Coming off of a volatile month of August, where the S&P 500 index fell by over 6% on a total return basis, many stock market investors are looking for indications of what lies ahead for the final four months of 2015. To this end, it is often said that September is one of the most, if not THE most, difficult months each year for stock market investors. While every market cycle is different, and past performance is not a guarantee of future results, we thought it would be appropriate to look at the recent performance history of the stock market, as measured by the S&P 500 index, to see if this long held contention has some validity.

Looking at market data provided by Bloomberg, we found that over the course of the last 25 years, there have been 12 times when the market finished lower, on a total return basis, for the month of September (i.e. approximately 48% of the time). In our view, September of 2015 also is shaping up to potentially be another volatile month with downside pressures resulting from uncertainties around Federal Reserve interest rate activity, China and the depth of this particular market correction.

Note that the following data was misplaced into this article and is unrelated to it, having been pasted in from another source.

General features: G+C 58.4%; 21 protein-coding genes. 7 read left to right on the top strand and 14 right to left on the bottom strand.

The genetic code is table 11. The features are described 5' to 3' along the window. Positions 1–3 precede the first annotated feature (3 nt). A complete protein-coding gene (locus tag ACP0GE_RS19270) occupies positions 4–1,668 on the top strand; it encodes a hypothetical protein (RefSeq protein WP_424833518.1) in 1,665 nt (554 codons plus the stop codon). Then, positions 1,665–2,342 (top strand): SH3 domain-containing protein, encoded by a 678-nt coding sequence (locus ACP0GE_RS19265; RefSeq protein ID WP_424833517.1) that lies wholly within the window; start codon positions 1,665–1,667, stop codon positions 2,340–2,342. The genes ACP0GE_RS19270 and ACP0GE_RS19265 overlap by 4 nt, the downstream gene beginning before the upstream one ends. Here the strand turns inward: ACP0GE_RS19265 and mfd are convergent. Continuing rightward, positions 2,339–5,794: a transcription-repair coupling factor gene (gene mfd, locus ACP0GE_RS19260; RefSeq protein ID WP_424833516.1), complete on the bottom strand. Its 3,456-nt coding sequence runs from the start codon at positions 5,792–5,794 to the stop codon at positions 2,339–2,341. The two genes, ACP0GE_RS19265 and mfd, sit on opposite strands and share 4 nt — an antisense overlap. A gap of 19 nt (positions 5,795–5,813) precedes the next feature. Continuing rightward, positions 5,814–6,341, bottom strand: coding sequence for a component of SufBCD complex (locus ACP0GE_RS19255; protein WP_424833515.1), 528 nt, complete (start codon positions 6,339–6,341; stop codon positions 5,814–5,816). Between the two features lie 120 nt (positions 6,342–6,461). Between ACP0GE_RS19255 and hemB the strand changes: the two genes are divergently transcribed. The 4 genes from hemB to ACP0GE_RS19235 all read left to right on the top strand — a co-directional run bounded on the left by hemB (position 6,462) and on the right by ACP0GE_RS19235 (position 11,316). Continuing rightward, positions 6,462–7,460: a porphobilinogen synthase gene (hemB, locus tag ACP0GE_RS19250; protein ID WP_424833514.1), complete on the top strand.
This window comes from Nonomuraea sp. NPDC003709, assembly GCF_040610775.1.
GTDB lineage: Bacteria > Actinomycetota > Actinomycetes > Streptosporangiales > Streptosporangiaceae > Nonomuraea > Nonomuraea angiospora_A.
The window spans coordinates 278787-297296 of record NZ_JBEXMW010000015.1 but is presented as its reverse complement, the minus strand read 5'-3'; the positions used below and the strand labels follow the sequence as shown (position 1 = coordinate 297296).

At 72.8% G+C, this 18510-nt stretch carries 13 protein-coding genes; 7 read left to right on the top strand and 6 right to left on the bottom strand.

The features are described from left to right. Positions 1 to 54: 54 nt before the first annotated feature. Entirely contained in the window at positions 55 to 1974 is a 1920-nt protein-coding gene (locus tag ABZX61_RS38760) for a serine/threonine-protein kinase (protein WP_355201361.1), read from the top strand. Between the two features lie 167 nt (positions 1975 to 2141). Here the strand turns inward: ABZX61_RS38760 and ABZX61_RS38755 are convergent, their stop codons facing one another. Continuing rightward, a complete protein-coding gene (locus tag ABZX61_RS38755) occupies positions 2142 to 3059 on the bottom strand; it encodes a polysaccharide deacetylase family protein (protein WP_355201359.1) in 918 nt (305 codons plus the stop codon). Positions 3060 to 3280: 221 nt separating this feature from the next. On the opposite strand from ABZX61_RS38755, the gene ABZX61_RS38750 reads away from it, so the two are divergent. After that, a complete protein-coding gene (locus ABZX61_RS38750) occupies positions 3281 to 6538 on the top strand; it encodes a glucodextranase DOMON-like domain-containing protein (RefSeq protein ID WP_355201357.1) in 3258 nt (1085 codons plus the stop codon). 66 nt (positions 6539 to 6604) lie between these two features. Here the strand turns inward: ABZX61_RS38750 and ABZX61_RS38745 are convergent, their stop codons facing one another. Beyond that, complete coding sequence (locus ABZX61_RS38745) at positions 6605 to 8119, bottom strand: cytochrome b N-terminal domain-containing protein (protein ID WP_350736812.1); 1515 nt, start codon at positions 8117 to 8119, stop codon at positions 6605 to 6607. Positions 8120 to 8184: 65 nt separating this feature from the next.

Going back even further to 1928 would show the month of September as being the most difficult month, on average, for stock market investors over the course of each year.



This does not necessarily mean that this September will be as difficult or that the market cannot rebound coming out of a difficult September and finish the year on a high note. There is even some historical precedent for such strong calendar year finishes, regardless of the performance of the stock market during the month of September. According to a MFS “By the Numbers” piece on September 8, 2015, over the course of the last 25 years, the S&P 500 index has gained more on a total return basis during the 4th quarter; which includes the months of October, November and December, of the year than the index has gained during the other 3 quarters – combined. Since 1990, the final 3 months of the year have gained +253.1% on a total return basis versus a gain of +181.3% for the first 9 months of the year.

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